Survivors of IPV often experience trauma, which has a profound impact on their ability to engage effectively with their lawyer and their family law case. Without knowledge about how trauma can manifest itself, it is easy to misinterpret a client’s behaviours and actions in a way that does damage to their case. With education, lawyers can learn about trauma as well as gain the skills needed to bring a trauma-informed approach to their practice.

Clients leaving an abusive relationship need to be presented with legal options that will address what has happened (and, often, is continuing to happen) to them, which may be different from the legal options that make sense for other clients. In particular, these clients need parenting orders that don’t require close collaboration and communication and that allow the survivor to maintain a high level of privacy from her former partner; something that is less and less common in these days of outcomes that favour “friendly parenting.”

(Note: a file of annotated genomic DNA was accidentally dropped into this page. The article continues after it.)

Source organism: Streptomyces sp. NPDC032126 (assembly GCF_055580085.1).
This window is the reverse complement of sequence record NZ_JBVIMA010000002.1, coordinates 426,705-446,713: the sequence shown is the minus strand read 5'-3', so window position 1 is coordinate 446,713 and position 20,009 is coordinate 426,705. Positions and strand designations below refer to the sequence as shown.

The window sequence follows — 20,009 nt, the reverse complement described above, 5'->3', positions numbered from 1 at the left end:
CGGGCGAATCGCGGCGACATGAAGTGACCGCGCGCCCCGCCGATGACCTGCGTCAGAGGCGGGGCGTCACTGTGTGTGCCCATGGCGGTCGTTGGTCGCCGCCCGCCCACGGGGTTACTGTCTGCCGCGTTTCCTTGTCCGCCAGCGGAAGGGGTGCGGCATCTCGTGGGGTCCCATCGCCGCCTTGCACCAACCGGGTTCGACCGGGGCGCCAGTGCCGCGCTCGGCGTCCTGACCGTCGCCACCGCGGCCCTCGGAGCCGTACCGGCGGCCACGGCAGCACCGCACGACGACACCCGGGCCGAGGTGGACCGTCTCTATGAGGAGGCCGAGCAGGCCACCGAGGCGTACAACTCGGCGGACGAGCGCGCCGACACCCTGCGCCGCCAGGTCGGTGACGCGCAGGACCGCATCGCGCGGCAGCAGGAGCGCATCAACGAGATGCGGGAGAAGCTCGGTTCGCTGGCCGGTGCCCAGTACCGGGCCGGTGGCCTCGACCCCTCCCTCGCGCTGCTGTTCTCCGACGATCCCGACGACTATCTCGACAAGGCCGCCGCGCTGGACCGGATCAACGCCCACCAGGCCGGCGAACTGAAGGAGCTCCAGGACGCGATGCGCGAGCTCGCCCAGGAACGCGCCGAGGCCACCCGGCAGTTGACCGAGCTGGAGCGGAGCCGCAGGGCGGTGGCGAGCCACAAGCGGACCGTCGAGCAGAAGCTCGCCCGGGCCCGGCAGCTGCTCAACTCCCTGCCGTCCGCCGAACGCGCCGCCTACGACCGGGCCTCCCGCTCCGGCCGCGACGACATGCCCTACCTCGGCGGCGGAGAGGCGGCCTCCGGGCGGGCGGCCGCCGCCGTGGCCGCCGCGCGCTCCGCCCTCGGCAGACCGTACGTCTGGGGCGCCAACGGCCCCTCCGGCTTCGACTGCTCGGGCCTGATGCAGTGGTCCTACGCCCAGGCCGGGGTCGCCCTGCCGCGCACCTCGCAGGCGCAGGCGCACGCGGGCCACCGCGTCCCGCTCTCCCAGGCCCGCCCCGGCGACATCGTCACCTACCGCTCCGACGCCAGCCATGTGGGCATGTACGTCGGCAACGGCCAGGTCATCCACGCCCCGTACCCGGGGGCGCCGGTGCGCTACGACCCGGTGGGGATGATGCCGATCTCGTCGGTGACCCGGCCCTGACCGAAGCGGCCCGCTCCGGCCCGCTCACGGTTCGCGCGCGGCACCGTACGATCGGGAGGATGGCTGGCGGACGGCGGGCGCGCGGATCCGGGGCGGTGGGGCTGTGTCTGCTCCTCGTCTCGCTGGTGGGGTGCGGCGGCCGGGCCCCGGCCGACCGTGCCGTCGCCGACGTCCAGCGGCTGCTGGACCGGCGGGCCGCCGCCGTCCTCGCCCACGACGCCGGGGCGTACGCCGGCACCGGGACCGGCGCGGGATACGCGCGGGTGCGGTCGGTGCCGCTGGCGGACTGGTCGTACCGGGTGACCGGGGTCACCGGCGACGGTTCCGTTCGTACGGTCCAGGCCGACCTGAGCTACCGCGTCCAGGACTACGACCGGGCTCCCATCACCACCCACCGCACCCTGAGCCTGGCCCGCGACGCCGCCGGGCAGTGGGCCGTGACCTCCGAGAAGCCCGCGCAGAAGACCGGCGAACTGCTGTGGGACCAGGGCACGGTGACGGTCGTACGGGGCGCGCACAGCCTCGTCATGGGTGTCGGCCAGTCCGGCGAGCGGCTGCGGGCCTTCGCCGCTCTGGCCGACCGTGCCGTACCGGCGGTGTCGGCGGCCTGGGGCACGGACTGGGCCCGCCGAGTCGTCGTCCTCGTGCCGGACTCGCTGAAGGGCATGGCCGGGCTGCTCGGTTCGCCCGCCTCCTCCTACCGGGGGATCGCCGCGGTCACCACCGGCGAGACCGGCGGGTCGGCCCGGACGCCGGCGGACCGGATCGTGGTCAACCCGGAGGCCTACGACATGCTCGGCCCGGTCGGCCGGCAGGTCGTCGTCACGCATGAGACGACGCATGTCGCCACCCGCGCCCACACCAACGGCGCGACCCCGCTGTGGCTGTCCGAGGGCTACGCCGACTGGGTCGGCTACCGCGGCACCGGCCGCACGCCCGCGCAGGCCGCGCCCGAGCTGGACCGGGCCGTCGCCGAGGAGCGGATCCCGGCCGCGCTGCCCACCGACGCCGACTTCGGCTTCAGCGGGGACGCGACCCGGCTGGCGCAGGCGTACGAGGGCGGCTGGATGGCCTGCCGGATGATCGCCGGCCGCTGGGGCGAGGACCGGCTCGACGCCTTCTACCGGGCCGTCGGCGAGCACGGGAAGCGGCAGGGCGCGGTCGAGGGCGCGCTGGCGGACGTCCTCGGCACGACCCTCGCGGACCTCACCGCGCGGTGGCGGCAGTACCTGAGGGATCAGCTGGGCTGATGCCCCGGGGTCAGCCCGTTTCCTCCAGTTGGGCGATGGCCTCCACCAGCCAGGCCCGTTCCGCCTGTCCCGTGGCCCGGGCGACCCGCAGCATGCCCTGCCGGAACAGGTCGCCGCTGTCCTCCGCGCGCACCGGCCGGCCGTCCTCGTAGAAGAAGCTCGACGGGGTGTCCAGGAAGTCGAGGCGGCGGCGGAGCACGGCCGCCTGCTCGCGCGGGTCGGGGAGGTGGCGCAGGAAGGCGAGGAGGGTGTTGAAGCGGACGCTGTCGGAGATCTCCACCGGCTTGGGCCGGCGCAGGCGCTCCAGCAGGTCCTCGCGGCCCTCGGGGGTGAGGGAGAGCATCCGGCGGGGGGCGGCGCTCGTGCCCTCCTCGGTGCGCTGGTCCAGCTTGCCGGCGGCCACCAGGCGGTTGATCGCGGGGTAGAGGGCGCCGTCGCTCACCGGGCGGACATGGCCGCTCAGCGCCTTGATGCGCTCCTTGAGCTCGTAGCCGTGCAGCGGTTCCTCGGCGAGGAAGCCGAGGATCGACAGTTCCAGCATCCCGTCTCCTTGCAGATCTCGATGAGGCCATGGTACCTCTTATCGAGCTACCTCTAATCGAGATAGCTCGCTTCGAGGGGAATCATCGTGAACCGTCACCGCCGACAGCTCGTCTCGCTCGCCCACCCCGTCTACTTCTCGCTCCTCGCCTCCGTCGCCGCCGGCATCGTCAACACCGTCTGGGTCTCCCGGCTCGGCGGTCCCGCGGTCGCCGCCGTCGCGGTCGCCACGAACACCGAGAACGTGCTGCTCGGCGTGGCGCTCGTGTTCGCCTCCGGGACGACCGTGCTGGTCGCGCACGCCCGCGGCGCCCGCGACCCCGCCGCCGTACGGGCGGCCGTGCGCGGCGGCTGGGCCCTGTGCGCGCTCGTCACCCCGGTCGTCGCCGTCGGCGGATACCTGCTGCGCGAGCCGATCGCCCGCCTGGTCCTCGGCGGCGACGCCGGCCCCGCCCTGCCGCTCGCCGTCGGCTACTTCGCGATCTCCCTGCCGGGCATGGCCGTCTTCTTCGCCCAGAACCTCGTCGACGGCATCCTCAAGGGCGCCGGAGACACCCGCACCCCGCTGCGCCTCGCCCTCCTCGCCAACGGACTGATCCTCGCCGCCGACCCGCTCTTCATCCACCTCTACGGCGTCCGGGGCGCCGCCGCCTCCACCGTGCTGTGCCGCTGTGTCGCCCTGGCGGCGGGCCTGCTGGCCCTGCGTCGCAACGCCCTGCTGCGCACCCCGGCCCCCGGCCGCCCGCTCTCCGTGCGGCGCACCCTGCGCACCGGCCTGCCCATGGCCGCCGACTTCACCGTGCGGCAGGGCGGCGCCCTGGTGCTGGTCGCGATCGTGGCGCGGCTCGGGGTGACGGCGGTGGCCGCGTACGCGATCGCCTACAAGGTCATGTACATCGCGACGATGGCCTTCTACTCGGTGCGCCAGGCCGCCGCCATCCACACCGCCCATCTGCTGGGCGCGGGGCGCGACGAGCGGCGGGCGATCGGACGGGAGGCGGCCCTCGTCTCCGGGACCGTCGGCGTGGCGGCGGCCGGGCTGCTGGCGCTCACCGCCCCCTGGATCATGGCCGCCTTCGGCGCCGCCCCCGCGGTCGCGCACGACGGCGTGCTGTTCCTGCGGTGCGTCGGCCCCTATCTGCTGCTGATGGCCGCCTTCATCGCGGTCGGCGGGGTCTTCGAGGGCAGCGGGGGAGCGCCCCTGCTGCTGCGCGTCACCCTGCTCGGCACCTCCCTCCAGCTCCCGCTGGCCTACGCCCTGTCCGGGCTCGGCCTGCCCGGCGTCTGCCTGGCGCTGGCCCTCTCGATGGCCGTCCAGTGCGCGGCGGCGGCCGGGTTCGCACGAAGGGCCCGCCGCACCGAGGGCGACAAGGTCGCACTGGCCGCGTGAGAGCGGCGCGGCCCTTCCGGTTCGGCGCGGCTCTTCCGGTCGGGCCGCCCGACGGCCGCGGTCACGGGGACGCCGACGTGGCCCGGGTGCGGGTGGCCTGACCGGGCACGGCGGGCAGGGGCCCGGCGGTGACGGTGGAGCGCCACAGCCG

Decisions about the appropriate process must also be based on an understanding about IPV. While mediation may be appropriate, the impact of family violence must be carefully considered before that choice is made, and special safety planning needs to be put in place. Lawyers well informed about IPV/post-separation abuse can advise clients effectively on when an ex parte motion would be appropriate. They can ensure that adequate and relevant evidence about the history of abuse is presented to the court throughout the case.

Learning about IPV also helps family law practitioners understand the toll this work can take on them. Knowing about vicarious trauma means a lawyer can put systems in place to reduce the likelihood it will happen to them and help them know the warning signs to watch for. This will enable them to take on this work over a longer period of time, thus increasing the pool of lawyers who are family violence experts.